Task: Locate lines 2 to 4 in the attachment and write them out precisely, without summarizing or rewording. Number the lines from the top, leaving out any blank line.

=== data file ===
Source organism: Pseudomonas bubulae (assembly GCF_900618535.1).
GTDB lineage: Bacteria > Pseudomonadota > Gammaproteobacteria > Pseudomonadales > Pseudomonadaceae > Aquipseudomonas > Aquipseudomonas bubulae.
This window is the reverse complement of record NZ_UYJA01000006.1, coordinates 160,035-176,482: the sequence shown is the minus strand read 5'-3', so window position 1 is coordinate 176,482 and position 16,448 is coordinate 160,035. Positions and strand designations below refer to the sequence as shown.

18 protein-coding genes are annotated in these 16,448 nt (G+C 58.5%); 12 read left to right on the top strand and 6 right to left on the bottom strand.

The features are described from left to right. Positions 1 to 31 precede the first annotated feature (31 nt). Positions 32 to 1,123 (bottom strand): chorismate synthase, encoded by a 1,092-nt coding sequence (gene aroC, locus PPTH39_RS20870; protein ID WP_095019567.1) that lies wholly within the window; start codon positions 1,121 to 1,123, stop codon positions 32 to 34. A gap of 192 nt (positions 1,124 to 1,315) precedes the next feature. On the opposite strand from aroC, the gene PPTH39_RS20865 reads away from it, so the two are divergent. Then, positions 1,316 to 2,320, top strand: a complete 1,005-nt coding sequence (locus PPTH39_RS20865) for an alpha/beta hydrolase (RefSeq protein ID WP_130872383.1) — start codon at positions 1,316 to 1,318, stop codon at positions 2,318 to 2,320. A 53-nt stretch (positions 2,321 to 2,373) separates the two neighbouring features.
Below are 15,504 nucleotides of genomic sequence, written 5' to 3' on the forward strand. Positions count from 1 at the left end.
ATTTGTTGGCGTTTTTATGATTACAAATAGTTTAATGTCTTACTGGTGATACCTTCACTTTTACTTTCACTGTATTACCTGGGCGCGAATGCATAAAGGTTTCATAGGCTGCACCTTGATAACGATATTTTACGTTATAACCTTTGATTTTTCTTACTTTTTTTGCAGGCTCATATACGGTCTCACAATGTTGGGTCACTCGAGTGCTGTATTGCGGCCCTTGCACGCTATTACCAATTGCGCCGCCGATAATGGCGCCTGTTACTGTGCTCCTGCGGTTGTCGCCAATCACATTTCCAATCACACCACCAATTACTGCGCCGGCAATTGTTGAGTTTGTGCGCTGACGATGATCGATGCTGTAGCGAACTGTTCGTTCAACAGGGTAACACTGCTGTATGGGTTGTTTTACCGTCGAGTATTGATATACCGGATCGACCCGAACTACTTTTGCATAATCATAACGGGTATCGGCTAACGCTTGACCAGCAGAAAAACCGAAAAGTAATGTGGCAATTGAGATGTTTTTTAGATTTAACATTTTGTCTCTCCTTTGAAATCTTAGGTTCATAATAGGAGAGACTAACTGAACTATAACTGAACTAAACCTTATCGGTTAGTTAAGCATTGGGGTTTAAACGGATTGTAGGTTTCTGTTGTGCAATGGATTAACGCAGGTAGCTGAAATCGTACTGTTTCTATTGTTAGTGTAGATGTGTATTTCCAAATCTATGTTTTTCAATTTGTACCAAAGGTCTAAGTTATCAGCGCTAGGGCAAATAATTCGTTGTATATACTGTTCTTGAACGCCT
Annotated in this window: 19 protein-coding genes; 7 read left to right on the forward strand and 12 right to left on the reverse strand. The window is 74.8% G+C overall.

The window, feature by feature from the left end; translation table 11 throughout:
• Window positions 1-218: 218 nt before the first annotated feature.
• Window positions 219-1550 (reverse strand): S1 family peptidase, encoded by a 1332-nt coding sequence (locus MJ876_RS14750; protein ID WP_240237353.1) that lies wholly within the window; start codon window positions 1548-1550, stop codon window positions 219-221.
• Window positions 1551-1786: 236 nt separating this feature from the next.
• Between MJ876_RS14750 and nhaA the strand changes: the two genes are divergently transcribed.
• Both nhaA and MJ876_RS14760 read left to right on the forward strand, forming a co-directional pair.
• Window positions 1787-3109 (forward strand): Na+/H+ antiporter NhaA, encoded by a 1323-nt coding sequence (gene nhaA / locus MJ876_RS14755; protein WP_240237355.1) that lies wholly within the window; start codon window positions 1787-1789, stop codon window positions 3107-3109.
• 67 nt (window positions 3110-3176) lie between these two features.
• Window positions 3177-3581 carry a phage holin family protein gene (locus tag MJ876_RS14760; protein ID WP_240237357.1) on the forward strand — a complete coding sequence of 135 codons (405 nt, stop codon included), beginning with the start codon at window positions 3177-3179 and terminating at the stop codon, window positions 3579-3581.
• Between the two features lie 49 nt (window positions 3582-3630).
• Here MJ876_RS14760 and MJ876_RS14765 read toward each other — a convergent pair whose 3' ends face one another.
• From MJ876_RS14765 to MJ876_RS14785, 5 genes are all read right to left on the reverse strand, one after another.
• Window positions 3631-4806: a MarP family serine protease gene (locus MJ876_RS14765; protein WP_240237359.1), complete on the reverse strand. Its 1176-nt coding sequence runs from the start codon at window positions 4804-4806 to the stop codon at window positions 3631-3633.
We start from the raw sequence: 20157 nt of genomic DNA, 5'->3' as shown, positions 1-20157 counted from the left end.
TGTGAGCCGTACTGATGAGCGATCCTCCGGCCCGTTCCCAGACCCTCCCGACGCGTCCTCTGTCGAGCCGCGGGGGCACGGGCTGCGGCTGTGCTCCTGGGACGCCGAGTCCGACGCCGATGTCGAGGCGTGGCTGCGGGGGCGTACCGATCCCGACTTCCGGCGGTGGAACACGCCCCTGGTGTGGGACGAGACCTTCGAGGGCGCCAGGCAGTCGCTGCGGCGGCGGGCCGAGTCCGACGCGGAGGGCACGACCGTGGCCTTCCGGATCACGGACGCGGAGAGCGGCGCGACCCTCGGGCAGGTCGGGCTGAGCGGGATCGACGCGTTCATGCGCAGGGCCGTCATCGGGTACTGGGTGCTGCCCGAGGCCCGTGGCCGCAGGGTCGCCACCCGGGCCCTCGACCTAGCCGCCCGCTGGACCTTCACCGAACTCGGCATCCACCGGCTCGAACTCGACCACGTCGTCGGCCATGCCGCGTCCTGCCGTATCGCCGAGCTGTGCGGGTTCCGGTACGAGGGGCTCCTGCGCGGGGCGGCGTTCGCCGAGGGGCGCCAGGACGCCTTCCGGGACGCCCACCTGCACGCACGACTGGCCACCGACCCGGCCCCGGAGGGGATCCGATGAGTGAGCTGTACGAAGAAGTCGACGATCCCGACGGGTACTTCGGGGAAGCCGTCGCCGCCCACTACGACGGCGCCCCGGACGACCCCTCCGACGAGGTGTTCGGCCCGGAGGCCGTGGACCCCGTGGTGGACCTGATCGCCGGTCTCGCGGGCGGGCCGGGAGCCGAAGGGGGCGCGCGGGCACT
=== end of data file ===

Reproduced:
GTDB lineage: Bacteria > Pseudomonadota > Gammaproteobacteria > Pseudomonadales > Pseudomonadaceae > Aquipseudomonas > Aquipseudomonas bubulae.
This window is the reverse complement of record NZ_UYJA01000006.1, coordinates 160,035-176,482: the sequence shown is the minus strand read 5'-3', so window position 1 is coordinate 176,482 and position 16,448 is coordinate 160,035. Positions and strand designations below refer to the sequence as shown.

18 protein-coding genes are annotated in these 16,448 nt (G+C 58.5%); 12 read left to right on the top strand and 6 right to left on the bottom strand.